A: Excluding people does reduce the headline cost, but risks leaving millions who need support without it. It’s a false economy given health costs, and the apparent “saving” ends up as excess profits for energy giants rather than helping squeezed households. And schemes face range of other issues:
They generally mean big savings for big users, whilst those in dangerously underheated homes are often given less help. Judging people’s needs based on how much energy they have used in the past is intrinsically unfair and positively dangerous. Many people who need a lot of energy have used very little because they cannot pay for it. That doesn’t mean they should be deprived in the future!
Eligibility is a big issue. People in great need often miss out completely because they don’t fit the specific criteria chosen. Income £1 too high, or variable due to self-employment, or incorrect government data, or flawed disability assessments, or any of the other well-known problems! And some people don’t claim the benefit – which is a huge issue with pension credit. Overall, we don’t trust the government to solve these many complex challenges any time soon.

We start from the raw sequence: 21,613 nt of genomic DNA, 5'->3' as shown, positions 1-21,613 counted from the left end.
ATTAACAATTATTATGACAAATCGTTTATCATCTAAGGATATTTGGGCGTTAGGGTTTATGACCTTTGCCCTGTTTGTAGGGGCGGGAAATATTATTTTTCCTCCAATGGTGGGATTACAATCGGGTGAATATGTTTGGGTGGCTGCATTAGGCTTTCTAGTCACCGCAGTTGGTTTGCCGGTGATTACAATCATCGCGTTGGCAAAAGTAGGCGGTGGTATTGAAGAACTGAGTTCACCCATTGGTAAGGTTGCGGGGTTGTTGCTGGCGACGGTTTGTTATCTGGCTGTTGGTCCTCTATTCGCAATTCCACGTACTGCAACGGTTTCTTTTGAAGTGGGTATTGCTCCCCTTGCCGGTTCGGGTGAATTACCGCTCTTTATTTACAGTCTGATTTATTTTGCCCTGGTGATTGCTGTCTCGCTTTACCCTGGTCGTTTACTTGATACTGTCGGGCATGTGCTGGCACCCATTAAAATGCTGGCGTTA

Cliff-edges. Some schemes offer big discounts e.g. 50% to some whilst giving 0% to someone earning £1 more per year, which is obviously totally unfair.
Lack of energy security. They provide zero guarantee for those suffering from energy starvation and underheating their homes. A discount is not much use if you don’t have the money to benefit.
Lack of energy efficiency incentive. Discounts encourage high energy usage and undermine energy efficiency improvements.